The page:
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The first time I visited Salvador, I decided to stay in Barra…  This neighborhood is one of the most traditional of the city, and is also one of the most popular neighborhoods for tourists, with many attractions, such as Farol da Barra Lighthouse, Morro do Cristo Hill, Farol da Barra Beach, and Porto da Barra Beach.


When I started walking in Barra, it was relatively quiet, I was surprised , I didn’t see a lot of tourists...  I assumed that people probably visited Salvador during the Carnival season…   with a world record of 3 million people during 6 days of celebrations, the Carnival of Salvador is the world’s biggest street party. When I first walked around the lighthouse,  people were sitting in the grass, watching the ocean.


A number of street food stands in front of the lighthouse sell typical bahian food, I began to smell dendê, palm of oil used to fry aracajé, some deep-fried balls of peeled beans served all day long to feed locals and curious tourists. The majority of street vendors are women dressed in traditional white clothes in homage to the Afro-Brazilian religion of Candomblé.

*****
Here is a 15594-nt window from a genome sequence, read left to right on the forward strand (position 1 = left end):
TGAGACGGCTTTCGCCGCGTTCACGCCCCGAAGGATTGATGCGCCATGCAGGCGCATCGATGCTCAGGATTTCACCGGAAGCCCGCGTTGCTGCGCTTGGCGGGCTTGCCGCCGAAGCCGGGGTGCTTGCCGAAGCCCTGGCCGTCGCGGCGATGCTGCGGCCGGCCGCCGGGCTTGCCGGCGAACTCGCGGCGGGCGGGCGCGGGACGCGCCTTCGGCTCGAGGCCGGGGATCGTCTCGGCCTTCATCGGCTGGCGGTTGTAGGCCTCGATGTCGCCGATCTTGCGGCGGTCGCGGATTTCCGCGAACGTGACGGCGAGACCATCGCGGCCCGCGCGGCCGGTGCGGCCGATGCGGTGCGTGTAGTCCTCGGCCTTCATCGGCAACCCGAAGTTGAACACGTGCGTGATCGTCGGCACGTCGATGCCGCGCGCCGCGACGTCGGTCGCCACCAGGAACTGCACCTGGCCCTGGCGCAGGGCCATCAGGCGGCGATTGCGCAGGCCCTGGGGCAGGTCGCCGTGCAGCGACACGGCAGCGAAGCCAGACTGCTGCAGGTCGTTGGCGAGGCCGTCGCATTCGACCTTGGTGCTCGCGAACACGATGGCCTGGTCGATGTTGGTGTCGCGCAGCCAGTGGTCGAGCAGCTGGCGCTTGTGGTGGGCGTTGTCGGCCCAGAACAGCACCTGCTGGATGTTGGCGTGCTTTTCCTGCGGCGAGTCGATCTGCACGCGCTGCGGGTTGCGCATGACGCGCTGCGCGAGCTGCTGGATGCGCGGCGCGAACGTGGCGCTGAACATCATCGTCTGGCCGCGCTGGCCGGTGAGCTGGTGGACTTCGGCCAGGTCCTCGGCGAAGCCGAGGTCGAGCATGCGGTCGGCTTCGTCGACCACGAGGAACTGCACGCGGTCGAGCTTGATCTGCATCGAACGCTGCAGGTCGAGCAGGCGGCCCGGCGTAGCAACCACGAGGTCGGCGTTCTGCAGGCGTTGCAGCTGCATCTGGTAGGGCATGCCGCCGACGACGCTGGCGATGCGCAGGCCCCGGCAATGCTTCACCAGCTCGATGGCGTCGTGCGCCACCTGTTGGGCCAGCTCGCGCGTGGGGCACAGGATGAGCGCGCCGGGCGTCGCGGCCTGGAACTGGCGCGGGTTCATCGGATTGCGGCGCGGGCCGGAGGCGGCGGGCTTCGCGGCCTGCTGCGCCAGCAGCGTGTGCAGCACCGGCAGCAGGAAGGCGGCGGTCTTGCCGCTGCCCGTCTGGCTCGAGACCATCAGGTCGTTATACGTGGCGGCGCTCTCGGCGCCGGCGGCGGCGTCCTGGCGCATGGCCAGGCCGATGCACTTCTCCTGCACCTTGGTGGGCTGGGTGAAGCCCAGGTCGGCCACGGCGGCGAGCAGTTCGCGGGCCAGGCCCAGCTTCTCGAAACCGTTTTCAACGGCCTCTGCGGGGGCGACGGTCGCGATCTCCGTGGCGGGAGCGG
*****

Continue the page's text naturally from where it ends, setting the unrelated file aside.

I kept on walking, crossing the famous farol de barra ...  I walked on the beach and observed kids jumping in the water from a stone pontoon. I got closer and began to capture this moment. A bit further, the kids where standing with fishermen talking to each other and trying to catch the biggest fishes...


I walked back along the beach while a man was trying out some acrobatic figures. I spent the end of the afternoon on the beach capturing people enjoying the last light of the afternoon. I waited for the sunset just like the fishermen did; they were still on the pontoon discussing and observing the sun going down into the ocean.


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